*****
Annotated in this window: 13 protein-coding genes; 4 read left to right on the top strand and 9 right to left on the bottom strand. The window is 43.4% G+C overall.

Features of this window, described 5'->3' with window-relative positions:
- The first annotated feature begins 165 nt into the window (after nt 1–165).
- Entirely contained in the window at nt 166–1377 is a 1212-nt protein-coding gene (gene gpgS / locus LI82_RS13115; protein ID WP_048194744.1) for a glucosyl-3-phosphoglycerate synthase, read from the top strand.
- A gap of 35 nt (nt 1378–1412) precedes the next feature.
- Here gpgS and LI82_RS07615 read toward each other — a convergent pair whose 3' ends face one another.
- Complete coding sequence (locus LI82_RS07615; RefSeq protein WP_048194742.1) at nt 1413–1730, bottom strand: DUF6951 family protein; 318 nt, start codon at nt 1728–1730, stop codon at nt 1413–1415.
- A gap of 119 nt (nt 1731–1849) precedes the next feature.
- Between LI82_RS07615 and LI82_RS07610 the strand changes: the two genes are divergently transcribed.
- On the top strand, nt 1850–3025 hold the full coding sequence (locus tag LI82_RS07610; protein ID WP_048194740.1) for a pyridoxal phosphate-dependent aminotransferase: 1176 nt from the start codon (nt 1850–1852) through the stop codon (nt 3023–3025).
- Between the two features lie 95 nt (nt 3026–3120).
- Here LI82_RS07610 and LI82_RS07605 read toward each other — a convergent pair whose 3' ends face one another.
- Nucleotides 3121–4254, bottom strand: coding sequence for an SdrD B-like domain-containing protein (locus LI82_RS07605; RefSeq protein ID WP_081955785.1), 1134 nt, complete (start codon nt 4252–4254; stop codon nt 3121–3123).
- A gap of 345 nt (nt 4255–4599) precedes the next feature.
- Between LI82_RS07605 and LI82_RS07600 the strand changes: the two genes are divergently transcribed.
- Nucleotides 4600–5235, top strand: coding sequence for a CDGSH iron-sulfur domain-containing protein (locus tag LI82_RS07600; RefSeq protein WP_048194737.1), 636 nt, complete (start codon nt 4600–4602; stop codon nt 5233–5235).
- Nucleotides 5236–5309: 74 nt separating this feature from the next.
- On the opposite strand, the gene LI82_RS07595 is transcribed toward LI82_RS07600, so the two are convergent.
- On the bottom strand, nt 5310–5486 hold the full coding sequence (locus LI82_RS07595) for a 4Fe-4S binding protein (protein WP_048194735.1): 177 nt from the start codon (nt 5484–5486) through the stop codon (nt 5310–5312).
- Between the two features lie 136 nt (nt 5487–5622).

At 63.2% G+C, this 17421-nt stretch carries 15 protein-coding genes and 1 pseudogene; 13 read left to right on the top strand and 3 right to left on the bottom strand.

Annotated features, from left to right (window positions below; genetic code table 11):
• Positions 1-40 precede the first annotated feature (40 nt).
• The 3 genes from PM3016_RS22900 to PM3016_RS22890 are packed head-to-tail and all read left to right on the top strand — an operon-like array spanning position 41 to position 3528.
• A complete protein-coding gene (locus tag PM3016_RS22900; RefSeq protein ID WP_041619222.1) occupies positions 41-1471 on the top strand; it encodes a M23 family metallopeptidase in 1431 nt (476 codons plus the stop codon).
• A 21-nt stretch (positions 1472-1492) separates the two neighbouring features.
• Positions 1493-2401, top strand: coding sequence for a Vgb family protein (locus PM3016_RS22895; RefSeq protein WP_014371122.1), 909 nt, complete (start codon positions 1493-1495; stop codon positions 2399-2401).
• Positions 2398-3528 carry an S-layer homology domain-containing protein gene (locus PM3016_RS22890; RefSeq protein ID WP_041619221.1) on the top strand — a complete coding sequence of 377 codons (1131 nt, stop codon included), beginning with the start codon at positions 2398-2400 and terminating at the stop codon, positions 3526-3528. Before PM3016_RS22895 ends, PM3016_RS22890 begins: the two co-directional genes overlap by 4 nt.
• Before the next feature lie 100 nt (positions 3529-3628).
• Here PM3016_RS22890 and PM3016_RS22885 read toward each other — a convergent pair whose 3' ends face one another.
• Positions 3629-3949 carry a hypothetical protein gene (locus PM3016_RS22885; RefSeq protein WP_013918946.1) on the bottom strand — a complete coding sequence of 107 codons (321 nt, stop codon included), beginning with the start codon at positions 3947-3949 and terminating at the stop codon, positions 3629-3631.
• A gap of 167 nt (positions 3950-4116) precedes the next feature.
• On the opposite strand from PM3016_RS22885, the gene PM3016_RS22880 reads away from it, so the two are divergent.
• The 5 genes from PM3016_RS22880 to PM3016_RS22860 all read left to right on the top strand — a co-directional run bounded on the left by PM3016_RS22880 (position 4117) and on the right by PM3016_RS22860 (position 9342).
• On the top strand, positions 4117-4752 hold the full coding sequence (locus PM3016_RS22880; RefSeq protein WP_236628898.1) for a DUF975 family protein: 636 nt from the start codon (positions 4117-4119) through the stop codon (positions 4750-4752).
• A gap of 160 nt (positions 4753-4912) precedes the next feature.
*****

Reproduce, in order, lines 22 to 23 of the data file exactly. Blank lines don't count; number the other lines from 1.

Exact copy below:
Annotated features, from left to right (window positions below; genetic code table 11):
• Positions 1-40 precede the first annotated feature (40 nt).